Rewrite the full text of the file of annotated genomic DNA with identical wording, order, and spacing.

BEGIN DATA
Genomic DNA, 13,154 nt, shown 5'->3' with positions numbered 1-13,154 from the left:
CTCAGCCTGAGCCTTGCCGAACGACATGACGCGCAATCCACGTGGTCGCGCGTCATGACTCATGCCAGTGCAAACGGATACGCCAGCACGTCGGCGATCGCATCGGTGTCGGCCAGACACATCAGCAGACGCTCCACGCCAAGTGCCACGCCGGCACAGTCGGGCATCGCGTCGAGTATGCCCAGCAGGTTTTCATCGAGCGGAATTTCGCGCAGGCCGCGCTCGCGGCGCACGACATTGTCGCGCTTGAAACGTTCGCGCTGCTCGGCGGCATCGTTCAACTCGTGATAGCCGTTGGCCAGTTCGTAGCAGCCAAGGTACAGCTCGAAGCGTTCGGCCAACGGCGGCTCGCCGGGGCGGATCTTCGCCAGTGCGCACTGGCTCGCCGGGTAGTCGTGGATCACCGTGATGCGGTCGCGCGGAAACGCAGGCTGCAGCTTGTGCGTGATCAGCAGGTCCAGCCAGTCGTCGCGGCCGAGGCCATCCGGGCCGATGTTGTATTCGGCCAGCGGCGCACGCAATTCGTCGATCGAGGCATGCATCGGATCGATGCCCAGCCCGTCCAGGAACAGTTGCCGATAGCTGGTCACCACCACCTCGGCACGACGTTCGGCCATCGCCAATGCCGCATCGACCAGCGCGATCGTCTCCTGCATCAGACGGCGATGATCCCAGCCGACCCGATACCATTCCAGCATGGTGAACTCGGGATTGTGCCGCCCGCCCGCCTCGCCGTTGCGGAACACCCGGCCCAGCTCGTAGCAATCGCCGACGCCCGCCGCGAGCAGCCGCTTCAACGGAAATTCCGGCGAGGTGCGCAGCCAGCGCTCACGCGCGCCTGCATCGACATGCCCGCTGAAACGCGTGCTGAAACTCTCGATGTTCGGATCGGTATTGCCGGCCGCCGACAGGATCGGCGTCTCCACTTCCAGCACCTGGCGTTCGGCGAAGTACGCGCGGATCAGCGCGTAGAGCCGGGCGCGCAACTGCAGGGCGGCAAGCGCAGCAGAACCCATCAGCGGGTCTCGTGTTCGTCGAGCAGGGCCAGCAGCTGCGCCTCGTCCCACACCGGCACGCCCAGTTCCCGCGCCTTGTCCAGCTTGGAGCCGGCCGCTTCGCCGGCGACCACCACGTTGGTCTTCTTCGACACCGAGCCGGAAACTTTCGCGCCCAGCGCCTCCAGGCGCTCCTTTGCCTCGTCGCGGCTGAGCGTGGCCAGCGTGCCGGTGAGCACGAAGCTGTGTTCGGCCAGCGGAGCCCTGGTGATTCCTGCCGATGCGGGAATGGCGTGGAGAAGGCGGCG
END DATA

Genomic DNA, 13,154 nt, shown 5'->3' with positions numbered 1-13,154 from the left:
CTCAGCCTGAGCCTTGCCGAACGACATGACGCGCAATCCACGTGGTCGCGCGTCATGACTCATGCCAGTGCAAACGGATACGCCAGCACGTCGGCGATCGCATCGGTGTCGGCCAGACACATCAGCAGACGCTCCACGCCAAGTGCCACGCCGGCACAGTCGGGCATCGCGTCGAGTATGCCCAGCAGGTTTTCATCGAGCGGAATTTCGCGCAGGCCGCGCTCGCGGCGCACGACATTGTCGCGCTTGAAACGTTCGCGCTGCTCGGCGGCATCGTTCAACTCGTGATAGCCGTTGGCCAGTTCGTAGCAGCCAAGGTACAGCTCGAAGCGTTCGGCCAACGGCGGCTCGCCGGGGCGGATCTTCGCCAGTGCGCACTGGCTCGCCGGGTAGTCGTGGATCACCGTGATGCGGTCGCGCGGAAACGCAGGCTGCAGCTTGTGCGTGATCAGCAGGTCCAGCCAGTCGTCGCGGCCGAGGCCATCCGGGCCGATGTTGTATTCGGCCAGCGGCGCACGCAATTCGTCGATCGAGGCATGCATCGGATCGATGCCCAGCCCGTCCAGGAACAGTTGCCGATAGCTGGTCACCACCACCTCGGCACGACGTTCGGCCATCGCCAATGCCGCATCGACCAGCGCGATCGTCTCCTGCATCAGACGGCGATGATCCCAGCCGACCCGATACCATTCCAGCATGGTGAACTCGGGATTGTGCCGCCCGCCCGCCTCGCCGTTGCGGAACACCCGGCCCAGCTCGTAGCAATCGCCGACGCCCGCCGCGAGCAGCCGCTTCAACGGAAATTCCGGCGAGGTGCGCAGCCAGCGCTCACGCGCGCCTGCATCGACATGCCCGCTGAAACGCGTGCTGAAACTCTCGATGTTCGGATCGGTATTGCCGGCCGCCGACAGGATCGGCGTCTCCACTTCCAGCACCTGGCGTTCGGCGAAGTACGCGCGGATCAGCGCGTAGAGCCGGGCGCGCAACTGCAGGGCGGCAAGCGCAGCAGAACCCATCAGCGGGTCTCGTGTTCGTCGAGCAGGGCCAGCAGCTGCGCCTCGTCCCACACCGGCACGCCCAGTTCCCGCGCCTTGTCCAGCTTGGAGCCGGCCGCTTCGCCGGCGACCACCACGTTGGTCTTCTTCGACACCGAGCCGGAAACTTTCGCGCCCAGCGCCTCCAGGCGCTCCTTTGCCTCGTCGCGGCTGAGCGTGGCCAGCGTGCCGGTGAGCACGAAGCTGTGTTCGGCCAGCGGAGCCCTGGTGATTCCTGCCGATGCGGGAATGGCGTGGAGAAGGCGGCG